How We Are Taking Care of Our Readers and Artists through Change

Dear Readers and Artists,

As Raymond and I put together this month’s themed issue, we noticed two things:

First, the art submitted across all genres is high impact. We have both had to take time and space from each piece due to the continually rising quality of accepted work, as well as the profundity of how neglect, abuse and violence are managed. The pieces this month are thought-provoking to say the least.

Second, We have well over 20 solid submissions on the topics of child abuse, neglect and violence. What is amazing about this is the outpouring of voices for de-stigmatizing these issues which are still trying to be denied and silenced. There will be no silence here. Instead, we throw our full support behind each voice.

These topics deserve due space. We want to honor artists by allowing their work to breathe. We want to honor readers by allowing them space to digest the work presented. For that reason, Raymond and I put our heads together and decided to slow down our publication output through March 2018. We don’t want our readership (or staff) to experience compassion fatigue.

This will also give TRB a chance to regroup as we enter a new year. Lots is happening here and we are so excited!

What does “slowed publication output” mean?

Our pay rates aren’t changing. Instead of choosing up to 20 pieces per month for the $200 opt-in pot, we will choose up to 10 pieces per month for a $100 opt-in pot. We will also continue sharing guest articles, especially those which offer relief from the harder topics we are so proud to place in the light.

Columnists—if you have more than one piece accepted for December, we request that you bear with us. Our intention is not to decrease your monthly payout. However, we will be publishing only one piece maximum per columnist this month, next month and in February to more fully explore the issues surrounding violence in our homes. Because you are our highest priority, if you would like to shop any of your pieces elsewhere up to one week before their pub dates, we ask that you alert us.

Readers—if you want more on these topics, please write in, comment, share posts as you’ve been doing, and make your voices heard. Readers are the heart of any publication. You are the witness. You are necessary.

Our growth hasn’t slowed!

Readership is up and so are staff numbers. We want to make you aware that Raymond and I are no longer a two-person team. Which is to say, in fact, we have grown. Joining us as Copy Editor is Melissa Banigan, and as Marketing Director, Amelia Easten. Both are brilliant additions we are incredibly grateful to have working with us to make TRB the engaging, stigma-dismantling platform we know it will be.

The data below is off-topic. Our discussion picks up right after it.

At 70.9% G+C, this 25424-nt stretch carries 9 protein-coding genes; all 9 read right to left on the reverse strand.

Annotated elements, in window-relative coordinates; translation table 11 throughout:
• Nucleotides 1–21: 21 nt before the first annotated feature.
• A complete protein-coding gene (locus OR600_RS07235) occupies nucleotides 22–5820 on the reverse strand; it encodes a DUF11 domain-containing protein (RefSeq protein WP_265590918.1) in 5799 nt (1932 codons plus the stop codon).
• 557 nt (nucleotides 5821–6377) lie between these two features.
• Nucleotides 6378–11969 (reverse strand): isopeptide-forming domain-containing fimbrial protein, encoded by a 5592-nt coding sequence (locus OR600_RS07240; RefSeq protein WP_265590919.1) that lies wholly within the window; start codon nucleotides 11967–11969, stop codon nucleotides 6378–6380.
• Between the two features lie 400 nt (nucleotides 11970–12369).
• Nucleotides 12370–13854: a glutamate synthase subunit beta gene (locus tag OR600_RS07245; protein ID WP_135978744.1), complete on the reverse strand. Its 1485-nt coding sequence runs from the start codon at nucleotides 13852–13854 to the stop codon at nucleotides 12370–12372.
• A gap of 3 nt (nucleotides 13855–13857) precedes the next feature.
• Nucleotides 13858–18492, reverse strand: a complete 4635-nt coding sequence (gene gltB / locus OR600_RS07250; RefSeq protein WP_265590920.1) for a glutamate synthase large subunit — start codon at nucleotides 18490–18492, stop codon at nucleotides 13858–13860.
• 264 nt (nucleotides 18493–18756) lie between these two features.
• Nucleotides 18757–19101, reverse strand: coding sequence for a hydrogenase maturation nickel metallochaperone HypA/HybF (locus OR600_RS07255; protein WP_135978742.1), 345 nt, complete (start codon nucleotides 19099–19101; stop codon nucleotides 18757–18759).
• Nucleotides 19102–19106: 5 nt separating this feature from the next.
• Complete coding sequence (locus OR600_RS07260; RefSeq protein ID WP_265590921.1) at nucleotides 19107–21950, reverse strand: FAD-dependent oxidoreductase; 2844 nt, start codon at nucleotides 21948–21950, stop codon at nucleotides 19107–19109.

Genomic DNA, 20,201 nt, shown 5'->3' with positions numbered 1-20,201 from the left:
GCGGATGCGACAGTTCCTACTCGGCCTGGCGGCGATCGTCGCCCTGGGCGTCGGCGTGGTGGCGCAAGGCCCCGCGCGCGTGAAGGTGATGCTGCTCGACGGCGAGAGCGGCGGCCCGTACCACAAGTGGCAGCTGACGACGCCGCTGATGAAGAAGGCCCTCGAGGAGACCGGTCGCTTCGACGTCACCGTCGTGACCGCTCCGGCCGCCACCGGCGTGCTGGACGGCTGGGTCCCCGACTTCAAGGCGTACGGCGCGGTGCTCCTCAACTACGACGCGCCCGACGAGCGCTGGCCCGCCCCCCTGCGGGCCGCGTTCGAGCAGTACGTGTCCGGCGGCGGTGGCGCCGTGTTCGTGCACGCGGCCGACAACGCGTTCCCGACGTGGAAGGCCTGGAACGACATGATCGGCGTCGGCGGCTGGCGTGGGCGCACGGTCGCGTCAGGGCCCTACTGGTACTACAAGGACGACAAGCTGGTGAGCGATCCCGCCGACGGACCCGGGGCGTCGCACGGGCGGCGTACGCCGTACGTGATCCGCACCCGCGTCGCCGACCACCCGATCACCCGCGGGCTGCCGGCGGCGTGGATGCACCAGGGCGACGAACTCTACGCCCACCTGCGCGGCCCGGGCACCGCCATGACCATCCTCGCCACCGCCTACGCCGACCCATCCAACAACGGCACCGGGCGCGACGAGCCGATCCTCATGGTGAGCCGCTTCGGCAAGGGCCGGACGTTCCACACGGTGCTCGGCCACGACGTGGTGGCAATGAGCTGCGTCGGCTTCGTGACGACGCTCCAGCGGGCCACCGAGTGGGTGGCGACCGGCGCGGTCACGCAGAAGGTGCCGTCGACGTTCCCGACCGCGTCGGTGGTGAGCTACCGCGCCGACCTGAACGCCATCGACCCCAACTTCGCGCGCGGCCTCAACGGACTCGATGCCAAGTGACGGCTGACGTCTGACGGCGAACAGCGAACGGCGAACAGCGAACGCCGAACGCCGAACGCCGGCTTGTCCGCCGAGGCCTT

Remember that The Relationship Blogger is still very new as a publication. We are within our first year yet have enormous submissions, a growing array of powerful, diverse voices, and are still working on growing our income as a publication so we can better reward our artists.

In the spirit of the season, we are offering you two opportunities to give.

During December, TRB is fundraising for Great Yarmouth Community Trust, a group for which Raymond used to work, and which has been an inspiration for creating and broadening this platform into what it is becoming.

Raymond says, “[Great Yarmouth Community Trust is] the best thing that ever happened to me. They brought me out of my shell, they taught me responsibility, accountability, confidence, reliability, trust in friendship, trust in management, [etc.]. They even healed a lot of issues with my wife and I indirectly. I developed a spine working at that place, and I also learned to watch people, form proper boundaries.

“The core message [for The Relationship Blogger] was one that I developed from there. I had never even considered progression through collaboration until I went there, never even knew it was possible. I still believed the world was a game to be played; I win or I lose. [Great Yarmouth Community Trust] taught me we could all win eventually.”

Donating to Great Yarmouth Community Trust supports access to services for mental, physical and sexual health, resources for at-risk families with children, education, progression, and wellbeing. We hope you will join us in supporting this amazing group and the families local to TRB headquarters.

With that said, if you would like to support the artists here, you can increase the monthly opt-in pot by donating. We will publish the total of the pot in next month’s editor’s letter. You will be invited to do this every month in place of a subscription. We want you to have access to these topics regardless of your ability to donate. 

Thank you for your support.

We hope you will give what you are able in the spirit of compassion. We believe deeply in both of these healing causes. Artists are so often not rewarded for their efforts, and the topics covered on TRB require heavy emotional lifting, as does the community work done by the Great Yarmouth Community Trust.

To donate to either (or both) causes, use this button:

Please specify what amount is meant for Great Yarmouth Community Trust and what is meant for artists* here on The Relationship Blogger. 

Warmly,

Shawna Ayoub Ainslie

TRB Editor-in-Chief

Raymond Baxter

TRB Publisher and Owner

*Staff members are not eligible for pay from the artist opt-in pot.

Shawna Ayoub Ainslie is a mental wellness advocate and writing coach in Bloomington, IN. She teaches writing through trauma for release and recovery to survivors and veterans through the Center for Creative Writing, Ivy Tech Community College, and Survive Your Story. Shawna is also The Relationship Blogger's Editor-in-Chief.

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